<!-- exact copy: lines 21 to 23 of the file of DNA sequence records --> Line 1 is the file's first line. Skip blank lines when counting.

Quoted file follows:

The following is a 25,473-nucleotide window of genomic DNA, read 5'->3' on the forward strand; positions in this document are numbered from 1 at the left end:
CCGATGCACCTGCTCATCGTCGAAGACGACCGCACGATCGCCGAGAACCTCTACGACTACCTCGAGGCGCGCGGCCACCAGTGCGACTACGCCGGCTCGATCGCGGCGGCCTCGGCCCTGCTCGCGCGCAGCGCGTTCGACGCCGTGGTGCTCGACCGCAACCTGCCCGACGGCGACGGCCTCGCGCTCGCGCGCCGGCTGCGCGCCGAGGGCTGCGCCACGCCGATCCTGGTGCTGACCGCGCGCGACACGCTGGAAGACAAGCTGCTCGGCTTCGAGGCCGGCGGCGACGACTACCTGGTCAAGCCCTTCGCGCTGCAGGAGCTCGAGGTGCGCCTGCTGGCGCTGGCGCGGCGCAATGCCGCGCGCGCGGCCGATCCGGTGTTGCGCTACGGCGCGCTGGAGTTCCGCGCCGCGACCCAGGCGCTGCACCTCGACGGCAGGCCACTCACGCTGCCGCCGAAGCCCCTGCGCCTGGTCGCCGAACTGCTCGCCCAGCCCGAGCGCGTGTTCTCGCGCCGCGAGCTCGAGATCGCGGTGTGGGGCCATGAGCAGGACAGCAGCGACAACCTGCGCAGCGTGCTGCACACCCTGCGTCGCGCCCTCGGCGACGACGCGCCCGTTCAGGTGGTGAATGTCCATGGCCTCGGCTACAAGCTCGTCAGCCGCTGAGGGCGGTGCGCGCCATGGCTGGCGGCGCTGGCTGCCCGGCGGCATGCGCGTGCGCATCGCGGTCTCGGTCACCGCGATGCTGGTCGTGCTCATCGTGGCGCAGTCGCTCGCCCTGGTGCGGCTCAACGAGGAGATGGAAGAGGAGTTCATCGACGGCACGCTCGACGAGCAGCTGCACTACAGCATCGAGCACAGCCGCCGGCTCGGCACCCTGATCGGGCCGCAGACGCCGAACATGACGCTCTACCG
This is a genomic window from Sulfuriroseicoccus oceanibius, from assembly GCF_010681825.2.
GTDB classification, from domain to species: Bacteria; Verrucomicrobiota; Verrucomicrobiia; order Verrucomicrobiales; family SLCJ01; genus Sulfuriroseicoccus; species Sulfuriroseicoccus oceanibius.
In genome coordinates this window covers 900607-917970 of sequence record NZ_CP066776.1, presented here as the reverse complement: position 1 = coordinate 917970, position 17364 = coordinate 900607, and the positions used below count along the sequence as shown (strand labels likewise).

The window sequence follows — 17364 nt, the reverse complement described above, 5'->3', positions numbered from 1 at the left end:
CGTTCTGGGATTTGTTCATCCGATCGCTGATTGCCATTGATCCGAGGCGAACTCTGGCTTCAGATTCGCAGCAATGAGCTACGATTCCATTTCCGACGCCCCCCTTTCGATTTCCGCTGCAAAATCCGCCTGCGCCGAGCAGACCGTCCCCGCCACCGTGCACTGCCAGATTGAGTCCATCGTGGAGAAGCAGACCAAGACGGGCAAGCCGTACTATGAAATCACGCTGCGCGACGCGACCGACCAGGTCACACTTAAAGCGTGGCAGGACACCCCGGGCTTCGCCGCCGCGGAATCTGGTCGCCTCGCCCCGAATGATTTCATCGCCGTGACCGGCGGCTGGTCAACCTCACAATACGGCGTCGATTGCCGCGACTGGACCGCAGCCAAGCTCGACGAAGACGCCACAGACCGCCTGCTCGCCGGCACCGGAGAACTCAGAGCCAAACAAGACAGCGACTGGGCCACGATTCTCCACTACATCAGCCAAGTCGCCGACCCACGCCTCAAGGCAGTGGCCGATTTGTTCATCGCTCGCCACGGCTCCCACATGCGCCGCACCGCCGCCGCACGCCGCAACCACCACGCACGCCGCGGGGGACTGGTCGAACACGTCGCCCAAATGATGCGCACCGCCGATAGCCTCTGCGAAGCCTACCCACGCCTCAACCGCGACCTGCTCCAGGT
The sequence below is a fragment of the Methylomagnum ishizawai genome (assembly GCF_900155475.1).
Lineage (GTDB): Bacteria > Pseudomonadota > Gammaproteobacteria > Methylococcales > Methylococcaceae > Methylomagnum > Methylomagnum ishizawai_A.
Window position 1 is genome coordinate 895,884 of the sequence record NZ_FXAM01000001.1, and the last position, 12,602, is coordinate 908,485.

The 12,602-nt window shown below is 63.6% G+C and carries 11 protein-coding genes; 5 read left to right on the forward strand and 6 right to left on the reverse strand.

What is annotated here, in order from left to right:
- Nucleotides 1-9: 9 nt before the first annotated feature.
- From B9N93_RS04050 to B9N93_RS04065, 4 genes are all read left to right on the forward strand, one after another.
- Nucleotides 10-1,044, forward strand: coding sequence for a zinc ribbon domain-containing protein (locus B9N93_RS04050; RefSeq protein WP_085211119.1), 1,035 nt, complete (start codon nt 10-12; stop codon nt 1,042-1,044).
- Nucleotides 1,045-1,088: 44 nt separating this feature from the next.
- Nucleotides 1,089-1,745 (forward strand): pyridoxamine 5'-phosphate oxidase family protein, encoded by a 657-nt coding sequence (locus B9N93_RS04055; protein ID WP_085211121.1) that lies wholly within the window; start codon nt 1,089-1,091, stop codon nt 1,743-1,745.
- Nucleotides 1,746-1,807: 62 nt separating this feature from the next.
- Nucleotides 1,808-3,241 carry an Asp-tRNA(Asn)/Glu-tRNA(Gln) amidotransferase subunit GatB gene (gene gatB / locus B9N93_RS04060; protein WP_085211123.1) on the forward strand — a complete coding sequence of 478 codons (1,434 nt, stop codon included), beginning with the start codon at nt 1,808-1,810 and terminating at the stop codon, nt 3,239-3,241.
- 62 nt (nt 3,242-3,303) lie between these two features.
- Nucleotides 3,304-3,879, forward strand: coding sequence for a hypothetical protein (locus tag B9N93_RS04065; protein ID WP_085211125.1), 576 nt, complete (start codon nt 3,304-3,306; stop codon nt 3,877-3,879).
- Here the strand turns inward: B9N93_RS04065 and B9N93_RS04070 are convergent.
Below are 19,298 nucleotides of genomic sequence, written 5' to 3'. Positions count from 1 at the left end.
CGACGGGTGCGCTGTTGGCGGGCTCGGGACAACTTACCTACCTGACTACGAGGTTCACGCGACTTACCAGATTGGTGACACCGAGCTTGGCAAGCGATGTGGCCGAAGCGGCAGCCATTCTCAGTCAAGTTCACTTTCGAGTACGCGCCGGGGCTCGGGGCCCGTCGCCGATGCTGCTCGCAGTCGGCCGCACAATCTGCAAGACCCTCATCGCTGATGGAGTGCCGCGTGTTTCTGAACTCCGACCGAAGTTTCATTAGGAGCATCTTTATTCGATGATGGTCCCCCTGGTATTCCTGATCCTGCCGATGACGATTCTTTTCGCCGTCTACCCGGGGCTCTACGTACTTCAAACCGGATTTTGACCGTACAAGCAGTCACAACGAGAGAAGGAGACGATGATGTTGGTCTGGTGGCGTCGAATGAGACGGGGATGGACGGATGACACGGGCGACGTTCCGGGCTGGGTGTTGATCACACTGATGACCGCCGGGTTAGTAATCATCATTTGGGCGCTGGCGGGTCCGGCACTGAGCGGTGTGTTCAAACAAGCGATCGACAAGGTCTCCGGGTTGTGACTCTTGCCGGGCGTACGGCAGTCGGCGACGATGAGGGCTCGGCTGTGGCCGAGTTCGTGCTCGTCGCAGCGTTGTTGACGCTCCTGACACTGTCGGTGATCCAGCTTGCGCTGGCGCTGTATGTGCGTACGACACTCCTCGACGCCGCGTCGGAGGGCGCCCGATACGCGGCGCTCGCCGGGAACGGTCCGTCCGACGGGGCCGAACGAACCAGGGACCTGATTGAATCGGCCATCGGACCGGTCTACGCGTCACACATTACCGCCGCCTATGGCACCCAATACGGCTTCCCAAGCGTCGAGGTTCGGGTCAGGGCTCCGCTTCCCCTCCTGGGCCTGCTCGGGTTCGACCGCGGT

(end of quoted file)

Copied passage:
- Nucleotides 3,304-3,879, forward strand: coding sequence for a hypothetical protein (locus tag B9N93_RS04065; protein ID WP_085211125.1), 576 nt, complete (start codon nt 3,304-3,306; stop codon nt 3,877-3,879).
- Here the strand turns inward: B9N93_RS04065 and B9N93_RS04070 are convergent.
Below are 19,298 nucleotides of genomic sequence, written 5' to 3'. Positions count from 1 at the left end.